I’m a historian of empire, with a particular interest in the British Empire, colonial violence, and the ways in which imperialism is shown and talked about in popular culture. I studied at Oxford University, and having lived in and travelled around much of the Middle East, South Asia and Africa, I am always trying to understand a bit more if I can… but reading is best for that… My first book was The Khyber Pass.

Paddy's book list on colonial wrongdoing

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Why did Paddy love this book?

This is the kind of book that all British historians should be trying to write: an honest, factual, detailed account of what British officials actually did in the service of the Empire. There is no scope for imperial nostalgia over this horrifying story of the brutal violence employed by Britain in the 1950s in an effort to hang onto its colony of Kenya in the face of the Mau Mau Rebellion. With concentration camps, collective punishments, and multiple judicial murders, British methods were among the worst. The ideal Christmas present for any Empire supporters among your friends & family.

By David Anderson,

Why should I read it?

1 author picked Histories of the Hanged as one of their favorite books, and they share why you should read it.

What is this book about?

"A remarkable account of Britain's last stand in Kenya. This is imperial history at its very best."--John Hope Franklin

In "a gripping narrative that is all but impossible to put down" (Joseph C. Miller), Histories of the Hanged exposes the long-hidden colonial crimes of the British in Kenya. This groundbreaking work tells how the brutal war between the colonial government and the insurrectionist Mau Mau between 1952 and 1960 dominated the final bloody decade of imperialism in East Africa. Using extraordinary new evidence, David Anderson puts the colonial government on trial with eyewitness testimony from over 800 court cases and…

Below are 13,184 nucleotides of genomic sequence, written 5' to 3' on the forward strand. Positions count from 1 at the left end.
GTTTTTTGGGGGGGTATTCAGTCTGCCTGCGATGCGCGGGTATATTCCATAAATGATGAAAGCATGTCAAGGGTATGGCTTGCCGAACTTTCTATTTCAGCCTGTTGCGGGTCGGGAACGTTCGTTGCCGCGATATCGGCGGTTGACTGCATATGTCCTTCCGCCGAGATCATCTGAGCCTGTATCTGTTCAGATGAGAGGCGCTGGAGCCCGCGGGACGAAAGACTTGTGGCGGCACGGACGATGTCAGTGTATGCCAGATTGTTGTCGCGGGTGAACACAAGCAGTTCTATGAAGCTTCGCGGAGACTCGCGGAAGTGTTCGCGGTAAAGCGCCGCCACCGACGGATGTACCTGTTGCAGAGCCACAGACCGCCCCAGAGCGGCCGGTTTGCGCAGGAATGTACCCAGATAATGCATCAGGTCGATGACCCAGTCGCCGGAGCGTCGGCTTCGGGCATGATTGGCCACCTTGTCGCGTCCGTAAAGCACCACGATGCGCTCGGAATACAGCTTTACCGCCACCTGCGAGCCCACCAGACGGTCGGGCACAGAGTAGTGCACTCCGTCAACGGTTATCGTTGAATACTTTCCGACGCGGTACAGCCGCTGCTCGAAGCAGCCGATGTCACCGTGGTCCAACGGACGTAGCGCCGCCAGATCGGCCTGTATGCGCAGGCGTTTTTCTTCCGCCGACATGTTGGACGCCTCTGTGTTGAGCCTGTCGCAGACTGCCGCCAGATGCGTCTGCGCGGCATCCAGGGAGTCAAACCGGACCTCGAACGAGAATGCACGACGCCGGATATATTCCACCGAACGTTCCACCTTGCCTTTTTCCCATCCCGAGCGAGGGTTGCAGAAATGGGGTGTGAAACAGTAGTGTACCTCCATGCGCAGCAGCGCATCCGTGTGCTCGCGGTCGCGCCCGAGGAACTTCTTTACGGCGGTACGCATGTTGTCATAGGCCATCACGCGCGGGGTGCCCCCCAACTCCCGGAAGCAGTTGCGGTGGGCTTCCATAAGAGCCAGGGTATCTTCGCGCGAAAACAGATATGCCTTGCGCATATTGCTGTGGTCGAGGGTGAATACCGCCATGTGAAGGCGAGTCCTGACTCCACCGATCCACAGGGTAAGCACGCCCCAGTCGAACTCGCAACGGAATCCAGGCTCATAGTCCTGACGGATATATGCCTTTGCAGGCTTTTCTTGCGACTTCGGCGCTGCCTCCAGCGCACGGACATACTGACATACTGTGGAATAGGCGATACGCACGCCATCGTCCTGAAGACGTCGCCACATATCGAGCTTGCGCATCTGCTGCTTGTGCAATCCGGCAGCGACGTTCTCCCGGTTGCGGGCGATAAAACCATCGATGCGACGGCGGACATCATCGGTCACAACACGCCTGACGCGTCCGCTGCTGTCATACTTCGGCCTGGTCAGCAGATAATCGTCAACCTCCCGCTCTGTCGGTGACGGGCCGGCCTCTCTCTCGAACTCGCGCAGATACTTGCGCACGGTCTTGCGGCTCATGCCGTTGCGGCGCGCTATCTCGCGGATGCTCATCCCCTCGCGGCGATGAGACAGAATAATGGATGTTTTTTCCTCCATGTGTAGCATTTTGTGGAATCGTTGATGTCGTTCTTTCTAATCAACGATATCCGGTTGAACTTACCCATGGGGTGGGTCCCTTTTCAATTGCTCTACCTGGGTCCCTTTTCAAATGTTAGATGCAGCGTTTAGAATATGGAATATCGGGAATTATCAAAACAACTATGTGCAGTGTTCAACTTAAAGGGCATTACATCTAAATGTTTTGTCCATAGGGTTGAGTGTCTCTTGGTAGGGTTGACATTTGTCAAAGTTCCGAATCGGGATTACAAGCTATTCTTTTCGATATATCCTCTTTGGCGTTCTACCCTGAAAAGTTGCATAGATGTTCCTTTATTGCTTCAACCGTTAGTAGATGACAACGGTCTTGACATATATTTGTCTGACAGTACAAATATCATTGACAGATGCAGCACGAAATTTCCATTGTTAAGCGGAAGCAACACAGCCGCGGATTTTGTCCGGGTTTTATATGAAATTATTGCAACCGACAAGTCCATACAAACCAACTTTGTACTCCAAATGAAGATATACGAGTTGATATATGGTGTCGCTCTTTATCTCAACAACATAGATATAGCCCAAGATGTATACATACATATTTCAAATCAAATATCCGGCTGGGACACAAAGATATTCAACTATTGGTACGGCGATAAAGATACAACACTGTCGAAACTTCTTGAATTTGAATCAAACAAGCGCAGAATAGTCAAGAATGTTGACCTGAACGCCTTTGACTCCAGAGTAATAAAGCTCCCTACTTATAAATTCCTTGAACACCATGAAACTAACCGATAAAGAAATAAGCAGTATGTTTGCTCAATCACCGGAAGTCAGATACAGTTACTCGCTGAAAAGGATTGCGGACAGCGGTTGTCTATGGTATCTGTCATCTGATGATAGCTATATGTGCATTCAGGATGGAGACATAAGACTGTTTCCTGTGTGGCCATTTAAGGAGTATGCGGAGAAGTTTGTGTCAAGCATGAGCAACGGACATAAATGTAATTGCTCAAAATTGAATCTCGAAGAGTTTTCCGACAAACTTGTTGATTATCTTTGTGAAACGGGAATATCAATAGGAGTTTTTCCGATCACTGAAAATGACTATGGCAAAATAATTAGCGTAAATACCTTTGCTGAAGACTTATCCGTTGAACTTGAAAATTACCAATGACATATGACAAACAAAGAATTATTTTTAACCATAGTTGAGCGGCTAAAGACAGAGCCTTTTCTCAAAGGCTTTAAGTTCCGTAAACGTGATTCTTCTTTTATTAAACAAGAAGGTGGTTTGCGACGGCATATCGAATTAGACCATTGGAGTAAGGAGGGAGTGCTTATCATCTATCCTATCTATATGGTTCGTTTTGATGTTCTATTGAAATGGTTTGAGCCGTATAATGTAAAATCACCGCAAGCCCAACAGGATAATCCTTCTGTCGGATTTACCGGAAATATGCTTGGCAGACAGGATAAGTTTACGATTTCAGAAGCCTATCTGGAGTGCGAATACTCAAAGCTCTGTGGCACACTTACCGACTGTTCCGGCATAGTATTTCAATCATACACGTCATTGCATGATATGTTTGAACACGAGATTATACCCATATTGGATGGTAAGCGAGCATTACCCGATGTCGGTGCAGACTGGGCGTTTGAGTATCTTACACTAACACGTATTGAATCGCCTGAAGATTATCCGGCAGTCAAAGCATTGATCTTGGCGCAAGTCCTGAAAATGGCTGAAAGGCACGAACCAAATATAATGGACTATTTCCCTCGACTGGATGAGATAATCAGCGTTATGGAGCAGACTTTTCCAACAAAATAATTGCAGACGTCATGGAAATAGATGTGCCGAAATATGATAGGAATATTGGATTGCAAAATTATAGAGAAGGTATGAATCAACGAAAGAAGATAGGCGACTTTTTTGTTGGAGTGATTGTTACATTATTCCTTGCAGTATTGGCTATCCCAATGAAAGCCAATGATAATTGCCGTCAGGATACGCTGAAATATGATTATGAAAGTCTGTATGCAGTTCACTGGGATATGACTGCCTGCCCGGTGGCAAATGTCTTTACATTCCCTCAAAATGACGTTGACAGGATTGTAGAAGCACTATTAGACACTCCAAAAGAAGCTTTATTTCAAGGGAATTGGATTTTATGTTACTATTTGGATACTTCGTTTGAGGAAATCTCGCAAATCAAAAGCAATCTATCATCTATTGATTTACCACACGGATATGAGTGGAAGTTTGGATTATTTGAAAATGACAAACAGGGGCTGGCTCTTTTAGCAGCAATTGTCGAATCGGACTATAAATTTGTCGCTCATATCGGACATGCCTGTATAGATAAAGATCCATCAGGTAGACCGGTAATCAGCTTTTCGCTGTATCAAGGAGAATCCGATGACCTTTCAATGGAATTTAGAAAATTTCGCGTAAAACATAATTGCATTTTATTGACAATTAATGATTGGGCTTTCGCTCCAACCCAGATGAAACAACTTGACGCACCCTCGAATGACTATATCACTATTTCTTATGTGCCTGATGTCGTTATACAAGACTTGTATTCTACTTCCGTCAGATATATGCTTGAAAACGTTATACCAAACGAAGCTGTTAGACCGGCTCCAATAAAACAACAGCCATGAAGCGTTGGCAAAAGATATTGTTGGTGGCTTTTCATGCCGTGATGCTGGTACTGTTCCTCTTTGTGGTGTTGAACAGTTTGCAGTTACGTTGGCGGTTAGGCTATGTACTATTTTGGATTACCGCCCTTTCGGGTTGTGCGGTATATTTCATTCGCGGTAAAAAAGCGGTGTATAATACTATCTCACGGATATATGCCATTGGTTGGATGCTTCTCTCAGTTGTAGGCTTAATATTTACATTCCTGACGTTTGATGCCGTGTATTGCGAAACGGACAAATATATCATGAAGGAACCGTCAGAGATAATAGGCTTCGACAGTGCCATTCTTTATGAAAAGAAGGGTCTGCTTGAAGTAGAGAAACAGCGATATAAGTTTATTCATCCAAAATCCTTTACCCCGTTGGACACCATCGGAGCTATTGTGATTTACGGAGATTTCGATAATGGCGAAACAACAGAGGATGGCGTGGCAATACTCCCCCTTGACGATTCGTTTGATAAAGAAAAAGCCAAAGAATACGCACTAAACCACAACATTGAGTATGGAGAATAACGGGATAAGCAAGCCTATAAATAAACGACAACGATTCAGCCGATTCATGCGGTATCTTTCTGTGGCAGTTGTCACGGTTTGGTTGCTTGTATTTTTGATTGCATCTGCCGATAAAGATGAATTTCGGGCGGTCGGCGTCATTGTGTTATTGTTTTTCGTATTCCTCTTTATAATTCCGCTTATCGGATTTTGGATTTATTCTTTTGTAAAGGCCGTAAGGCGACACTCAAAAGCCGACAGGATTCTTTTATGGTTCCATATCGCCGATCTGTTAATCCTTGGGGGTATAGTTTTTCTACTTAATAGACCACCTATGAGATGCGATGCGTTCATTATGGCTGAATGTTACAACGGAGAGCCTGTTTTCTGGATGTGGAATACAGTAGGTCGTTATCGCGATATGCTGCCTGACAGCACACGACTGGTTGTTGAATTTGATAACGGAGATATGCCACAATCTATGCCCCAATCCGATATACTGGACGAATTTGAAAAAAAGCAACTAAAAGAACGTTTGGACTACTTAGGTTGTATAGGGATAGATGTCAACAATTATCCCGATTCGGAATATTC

Testing the Chains

By Michael Craton,

Book cover of Testing the Chains: Resistance to Slavery in the British West Indies

Justin Iverson Author Of Rebels in Arms: Black Resistance and the Fight for Freedom in the Anglo-Atlantic

From the list on Black resistance to slavery.

Who am I?

I am a historian of slavery and resistance in early America and in the Atlantic world, and I have long been passionate about how enslaved people refused to accept the chattel system and the many creative ways they found to resist their status. It has also become a central goal of mine to tell their stories and make sure we know more about how slave resistance influenced U.S. society in the past and how it shapes the world in which we live today.

Justin's book list on Black resistance to slavery

Discover why each book is one of Justin's favorite books.

Why did Justin love this book?

Testing the Chains has become a classic for anyone who is interested in slave rebelliousness and their dramatic acts of resistance in the Atlantic world.